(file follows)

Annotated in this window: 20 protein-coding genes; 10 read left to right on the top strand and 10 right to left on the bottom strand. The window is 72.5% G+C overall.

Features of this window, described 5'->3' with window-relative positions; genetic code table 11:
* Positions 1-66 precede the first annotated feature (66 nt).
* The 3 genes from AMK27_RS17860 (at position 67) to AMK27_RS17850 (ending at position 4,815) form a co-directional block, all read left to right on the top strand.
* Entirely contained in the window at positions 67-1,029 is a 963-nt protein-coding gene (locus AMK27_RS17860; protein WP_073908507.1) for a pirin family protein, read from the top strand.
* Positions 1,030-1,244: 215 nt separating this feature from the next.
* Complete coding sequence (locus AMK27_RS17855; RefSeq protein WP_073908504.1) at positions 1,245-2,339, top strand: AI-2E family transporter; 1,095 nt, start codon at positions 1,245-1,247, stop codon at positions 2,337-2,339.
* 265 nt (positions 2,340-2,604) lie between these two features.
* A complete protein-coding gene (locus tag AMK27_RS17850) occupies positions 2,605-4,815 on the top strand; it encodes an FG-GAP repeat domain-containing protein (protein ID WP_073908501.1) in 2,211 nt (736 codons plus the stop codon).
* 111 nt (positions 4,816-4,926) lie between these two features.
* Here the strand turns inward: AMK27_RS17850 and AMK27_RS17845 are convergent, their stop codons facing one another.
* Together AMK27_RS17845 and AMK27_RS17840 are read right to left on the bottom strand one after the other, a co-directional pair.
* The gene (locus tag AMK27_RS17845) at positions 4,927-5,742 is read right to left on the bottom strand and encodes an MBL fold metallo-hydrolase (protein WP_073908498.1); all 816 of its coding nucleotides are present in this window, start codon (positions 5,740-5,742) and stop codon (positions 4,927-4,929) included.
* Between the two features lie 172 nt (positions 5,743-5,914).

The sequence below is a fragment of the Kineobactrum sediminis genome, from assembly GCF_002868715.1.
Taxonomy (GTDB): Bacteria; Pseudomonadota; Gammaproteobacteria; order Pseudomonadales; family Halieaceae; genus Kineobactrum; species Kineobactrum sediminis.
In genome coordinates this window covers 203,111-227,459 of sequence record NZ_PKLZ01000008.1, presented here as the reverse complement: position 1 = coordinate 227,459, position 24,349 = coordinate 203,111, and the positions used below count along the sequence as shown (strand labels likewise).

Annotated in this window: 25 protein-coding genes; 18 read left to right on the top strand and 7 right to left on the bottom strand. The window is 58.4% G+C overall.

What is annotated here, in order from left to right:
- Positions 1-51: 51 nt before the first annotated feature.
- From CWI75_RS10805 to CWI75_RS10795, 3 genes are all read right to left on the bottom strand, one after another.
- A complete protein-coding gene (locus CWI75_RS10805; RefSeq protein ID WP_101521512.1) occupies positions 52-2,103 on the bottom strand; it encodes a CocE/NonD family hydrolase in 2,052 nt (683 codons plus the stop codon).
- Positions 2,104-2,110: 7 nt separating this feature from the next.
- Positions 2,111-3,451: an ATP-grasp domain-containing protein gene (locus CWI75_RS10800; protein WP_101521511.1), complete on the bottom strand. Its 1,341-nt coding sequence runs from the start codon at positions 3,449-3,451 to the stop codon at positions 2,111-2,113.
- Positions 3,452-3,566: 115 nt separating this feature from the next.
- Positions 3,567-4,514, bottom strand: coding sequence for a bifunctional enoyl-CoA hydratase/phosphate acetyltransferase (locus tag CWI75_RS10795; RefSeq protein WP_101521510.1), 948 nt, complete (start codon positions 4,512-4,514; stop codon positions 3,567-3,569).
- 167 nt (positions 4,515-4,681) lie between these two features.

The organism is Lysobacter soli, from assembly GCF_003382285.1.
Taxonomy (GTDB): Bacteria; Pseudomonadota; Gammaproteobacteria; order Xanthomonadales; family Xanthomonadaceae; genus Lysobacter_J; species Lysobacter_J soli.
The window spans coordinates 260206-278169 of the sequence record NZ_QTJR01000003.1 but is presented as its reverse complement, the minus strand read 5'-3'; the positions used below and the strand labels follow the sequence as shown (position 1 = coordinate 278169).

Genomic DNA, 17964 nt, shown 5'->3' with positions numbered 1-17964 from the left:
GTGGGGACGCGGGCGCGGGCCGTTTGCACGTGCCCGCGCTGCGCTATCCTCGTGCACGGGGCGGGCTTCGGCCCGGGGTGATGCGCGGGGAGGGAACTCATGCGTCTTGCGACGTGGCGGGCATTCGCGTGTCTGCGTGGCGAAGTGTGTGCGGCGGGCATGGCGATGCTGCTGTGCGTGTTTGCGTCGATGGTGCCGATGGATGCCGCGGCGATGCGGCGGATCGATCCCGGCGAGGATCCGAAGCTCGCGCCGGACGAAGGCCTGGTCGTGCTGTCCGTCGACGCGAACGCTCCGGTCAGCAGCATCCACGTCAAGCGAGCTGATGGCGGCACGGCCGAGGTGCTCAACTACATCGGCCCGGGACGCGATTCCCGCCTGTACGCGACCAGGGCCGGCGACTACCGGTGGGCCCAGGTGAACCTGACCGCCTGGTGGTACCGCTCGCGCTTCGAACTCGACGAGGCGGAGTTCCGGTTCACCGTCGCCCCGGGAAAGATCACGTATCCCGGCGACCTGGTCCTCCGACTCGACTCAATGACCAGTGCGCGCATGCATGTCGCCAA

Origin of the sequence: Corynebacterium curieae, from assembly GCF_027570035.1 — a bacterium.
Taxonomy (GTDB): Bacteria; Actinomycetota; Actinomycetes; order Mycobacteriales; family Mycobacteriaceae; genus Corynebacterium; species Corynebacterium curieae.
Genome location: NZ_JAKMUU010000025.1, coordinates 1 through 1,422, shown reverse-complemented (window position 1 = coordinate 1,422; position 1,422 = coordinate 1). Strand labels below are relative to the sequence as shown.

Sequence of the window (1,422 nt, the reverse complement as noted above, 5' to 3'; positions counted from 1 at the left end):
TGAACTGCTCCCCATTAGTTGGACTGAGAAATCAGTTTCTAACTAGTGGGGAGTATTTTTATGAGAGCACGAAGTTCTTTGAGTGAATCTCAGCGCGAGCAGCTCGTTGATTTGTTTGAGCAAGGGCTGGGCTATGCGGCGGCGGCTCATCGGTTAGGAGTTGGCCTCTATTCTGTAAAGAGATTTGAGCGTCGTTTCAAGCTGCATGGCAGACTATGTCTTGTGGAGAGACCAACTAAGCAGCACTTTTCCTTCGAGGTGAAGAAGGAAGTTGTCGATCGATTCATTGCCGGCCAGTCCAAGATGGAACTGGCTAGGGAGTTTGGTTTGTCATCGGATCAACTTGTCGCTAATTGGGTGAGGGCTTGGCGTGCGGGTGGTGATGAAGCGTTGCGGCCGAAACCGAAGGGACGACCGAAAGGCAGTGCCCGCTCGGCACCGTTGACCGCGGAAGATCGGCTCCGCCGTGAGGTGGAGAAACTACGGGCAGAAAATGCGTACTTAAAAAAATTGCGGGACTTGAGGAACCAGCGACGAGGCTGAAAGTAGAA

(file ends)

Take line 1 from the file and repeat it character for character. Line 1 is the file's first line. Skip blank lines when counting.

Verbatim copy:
Annotated in this window: 20 protein-coding genes; 10 read left to right on the top strand and 10 right to left on the bottom strand. The window is 72.5% G+C overall.